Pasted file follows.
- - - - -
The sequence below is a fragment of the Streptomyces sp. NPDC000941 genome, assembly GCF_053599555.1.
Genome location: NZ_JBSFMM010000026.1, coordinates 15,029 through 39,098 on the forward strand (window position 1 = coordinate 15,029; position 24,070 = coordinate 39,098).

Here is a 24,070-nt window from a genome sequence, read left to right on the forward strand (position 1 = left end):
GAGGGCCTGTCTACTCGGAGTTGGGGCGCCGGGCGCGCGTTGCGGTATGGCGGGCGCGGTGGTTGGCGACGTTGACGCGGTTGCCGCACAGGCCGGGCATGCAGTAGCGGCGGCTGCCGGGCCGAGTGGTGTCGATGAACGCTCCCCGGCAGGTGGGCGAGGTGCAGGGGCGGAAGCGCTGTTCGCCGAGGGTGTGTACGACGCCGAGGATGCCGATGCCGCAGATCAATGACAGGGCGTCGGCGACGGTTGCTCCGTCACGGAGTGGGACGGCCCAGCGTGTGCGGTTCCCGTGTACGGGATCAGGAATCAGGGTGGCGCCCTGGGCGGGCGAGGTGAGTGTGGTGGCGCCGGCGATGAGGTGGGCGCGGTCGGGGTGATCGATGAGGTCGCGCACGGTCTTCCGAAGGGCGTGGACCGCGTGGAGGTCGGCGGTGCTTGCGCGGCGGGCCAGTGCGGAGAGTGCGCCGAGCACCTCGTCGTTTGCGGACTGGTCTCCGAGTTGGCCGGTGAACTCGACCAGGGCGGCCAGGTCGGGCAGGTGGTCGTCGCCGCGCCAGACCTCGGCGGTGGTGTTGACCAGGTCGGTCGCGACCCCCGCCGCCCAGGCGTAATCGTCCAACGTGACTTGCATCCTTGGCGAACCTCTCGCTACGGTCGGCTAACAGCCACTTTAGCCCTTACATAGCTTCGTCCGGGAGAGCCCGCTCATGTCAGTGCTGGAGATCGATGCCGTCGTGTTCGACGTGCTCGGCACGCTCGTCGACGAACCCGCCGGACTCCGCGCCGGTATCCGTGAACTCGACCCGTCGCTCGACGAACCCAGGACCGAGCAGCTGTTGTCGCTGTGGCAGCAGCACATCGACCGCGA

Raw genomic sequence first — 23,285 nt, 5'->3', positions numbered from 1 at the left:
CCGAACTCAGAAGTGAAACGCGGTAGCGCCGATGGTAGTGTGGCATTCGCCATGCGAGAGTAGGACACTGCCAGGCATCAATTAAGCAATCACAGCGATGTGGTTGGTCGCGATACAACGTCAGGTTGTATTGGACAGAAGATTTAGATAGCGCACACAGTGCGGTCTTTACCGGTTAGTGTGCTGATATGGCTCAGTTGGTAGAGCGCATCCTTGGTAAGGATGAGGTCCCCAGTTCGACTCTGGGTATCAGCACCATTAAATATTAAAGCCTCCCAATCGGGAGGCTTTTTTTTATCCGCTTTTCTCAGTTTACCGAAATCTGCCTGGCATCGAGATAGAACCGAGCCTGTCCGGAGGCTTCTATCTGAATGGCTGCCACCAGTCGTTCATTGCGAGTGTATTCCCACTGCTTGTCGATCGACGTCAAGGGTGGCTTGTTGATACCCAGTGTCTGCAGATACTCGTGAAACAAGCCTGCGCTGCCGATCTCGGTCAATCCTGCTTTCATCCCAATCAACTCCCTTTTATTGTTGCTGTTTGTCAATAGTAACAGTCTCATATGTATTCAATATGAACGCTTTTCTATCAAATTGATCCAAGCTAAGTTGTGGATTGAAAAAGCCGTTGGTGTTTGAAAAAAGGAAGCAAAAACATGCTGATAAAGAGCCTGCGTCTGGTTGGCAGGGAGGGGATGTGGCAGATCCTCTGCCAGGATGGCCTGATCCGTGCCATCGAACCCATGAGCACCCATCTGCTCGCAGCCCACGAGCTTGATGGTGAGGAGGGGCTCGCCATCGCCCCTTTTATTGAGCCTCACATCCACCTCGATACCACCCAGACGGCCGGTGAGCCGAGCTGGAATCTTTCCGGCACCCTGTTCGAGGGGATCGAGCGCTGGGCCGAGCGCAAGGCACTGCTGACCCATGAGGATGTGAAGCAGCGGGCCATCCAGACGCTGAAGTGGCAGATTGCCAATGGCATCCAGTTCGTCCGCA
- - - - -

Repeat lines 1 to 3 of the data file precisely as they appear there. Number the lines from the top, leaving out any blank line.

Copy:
The sequence below is a fragment of the Streptomyces sp. NPDC000941 genome, assembly GCF_053599555.1.
Genome location: NZ_JBSFMM010000026.1, coordinates 15,029 through 39,098 on the forward strand (window position 1 = coordinate 15,029; position 24,070 = coordinate 39,098).

Here is a 24,070-nt window from a genome sequence, read left to right on the forward strand (position 1 = left end):